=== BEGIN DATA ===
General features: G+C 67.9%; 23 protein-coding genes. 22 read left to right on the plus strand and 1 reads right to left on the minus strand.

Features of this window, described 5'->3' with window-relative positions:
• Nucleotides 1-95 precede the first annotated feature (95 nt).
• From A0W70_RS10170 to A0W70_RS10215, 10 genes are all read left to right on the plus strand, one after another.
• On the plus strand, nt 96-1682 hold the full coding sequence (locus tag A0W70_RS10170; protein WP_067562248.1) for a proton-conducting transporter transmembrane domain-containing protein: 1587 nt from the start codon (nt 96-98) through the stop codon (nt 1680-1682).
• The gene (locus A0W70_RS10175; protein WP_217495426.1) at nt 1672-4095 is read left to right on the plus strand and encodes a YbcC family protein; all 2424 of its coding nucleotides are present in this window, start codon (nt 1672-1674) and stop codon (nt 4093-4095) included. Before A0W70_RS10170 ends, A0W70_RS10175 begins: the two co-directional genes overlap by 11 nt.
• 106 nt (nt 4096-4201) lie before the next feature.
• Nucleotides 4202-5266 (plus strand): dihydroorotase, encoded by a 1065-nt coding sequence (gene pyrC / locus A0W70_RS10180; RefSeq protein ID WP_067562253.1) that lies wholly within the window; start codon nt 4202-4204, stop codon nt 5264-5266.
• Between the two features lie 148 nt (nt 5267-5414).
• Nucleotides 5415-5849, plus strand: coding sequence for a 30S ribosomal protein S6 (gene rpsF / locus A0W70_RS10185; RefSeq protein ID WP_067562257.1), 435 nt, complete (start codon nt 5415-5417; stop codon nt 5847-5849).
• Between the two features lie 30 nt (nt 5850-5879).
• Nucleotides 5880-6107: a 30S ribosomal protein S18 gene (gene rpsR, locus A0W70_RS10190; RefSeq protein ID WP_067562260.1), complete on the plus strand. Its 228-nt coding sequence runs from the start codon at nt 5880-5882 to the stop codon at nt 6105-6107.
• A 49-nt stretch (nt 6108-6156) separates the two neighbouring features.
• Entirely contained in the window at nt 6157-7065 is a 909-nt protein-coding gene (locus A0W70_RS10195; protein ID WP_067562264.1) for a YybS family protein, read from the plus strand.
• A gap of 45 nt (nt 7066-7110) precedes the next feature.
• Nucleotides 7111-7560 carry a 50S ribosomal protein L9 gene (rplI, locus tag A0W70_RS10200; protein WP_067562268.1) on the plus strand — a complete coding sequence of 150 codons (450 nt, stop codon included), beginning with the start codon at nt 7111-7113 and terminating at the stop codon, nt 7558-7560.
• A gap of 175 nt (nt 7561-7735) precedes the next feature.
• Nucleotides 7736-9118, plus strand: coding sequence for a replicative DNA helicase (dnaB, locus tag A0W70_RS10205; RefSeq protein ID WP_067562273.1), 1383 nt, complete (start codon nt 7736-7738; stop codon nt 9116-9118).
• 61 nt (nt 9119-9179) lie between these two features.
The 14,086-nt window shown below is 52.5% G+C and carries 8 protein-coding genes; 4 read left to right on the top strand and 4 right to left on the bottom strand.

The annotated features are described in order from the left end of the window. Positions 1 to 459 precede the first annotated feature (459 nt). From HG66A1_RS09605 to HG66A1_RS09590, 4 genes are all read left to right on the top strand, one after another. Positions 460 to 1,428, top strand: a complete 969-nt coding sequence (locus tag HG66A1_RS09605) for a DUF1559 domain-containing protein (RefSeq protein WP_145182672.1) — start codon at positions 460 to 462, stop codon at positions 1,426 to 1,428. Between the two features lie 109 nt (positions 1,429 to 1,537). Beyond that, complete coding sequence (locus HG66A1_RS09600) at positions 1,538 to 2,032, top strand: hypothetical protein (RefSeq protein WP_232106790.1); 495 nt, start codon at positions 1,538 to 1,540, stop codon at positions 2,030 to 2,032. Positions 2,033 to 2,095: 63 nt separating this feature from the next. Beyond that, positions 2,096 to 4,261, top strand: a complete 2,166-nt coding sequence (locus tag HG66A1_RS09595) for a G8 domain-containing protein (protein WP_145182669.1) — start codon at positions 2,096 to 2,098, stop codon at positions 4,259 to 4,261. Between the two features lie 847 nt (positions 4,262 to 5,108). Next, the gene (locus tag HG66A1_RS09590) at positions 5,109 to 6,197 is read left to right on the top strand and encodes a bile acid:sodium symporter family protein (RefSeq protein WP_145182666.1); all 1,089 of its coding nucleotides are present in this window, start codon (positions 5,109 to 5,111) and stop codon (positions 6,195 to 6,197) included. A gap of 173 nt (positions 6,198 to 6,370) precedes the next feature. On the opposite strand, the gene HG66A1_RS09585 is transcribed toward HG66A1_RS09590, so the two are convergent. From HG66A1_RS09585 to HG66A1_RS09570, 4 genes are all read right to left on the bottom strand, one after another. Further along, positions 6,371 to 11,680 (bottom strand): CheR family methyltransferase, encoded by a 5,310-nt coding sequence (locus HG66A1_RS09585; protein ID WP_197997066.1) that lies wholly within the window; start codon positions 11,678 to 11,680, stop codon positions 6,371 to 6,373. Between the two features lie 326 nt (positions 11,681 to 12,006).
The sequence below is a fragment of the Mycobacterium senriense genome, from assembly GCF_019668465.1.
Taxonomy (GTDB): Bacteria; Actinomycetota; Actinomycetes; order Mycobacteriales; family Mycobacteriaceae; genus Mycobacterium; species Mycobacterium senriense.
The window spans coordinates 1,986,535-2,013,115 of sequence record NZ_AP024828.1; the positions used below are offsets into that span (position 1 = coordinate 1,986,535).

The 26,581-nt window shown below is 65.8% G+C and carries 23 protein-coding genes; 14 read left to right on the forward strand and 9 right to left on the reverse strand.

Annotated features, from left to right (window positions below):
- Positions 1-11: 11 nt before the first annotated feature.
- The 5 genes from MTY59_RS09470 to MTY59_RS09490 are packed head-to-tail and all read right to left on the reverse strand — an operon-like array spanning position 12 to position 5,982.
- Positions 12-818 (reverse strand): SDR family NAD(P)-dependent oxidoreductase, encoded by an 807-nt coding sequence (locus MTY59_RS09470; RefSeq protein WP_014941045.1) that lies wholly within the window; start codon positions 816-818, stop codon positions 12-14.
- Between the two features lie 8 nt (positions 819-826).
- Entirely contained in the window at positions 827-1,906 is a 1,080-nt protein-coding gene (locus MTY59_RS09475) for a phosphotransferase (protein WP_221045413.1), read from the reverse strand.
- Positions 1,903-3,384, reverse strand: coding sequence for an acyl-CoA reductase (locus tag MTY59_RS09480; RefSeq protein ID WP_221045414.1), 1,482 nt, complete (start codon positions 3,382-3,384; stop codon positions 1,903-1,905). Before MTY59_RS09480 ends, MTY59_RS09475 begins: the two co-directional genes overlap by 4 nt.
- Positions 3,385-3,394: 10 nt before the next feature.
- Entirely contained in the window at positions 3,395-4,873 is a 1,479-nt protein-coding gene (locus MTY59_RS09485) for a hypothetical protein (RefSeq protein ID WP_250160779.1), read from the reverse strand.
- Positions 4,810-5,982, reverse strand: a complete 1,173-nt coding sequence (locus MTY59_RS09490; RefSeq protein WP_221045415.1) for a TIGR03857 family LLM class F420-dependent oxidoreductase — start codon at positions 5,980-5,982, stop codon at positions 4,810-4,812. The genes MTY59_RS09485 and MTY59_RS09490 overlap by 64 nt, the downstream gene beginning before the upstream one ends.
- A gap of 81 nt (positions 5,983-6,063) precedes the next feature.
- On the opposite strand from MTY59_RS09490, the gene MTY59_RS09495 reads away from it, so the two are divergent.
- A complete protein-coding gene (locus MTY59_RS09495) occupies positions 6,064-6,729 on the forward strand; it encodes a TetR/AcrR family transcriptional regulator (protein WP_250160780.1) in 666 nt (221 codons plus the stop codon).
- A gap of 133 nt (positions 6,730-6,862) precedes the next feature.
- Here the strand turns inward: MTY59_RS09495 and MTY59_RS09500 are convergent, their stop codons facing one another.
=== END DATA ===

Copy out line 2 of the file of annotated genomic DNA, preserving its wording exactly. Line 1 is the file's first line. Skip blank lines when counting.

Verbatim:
Features of this window, described 5'->3' with window-relative positions: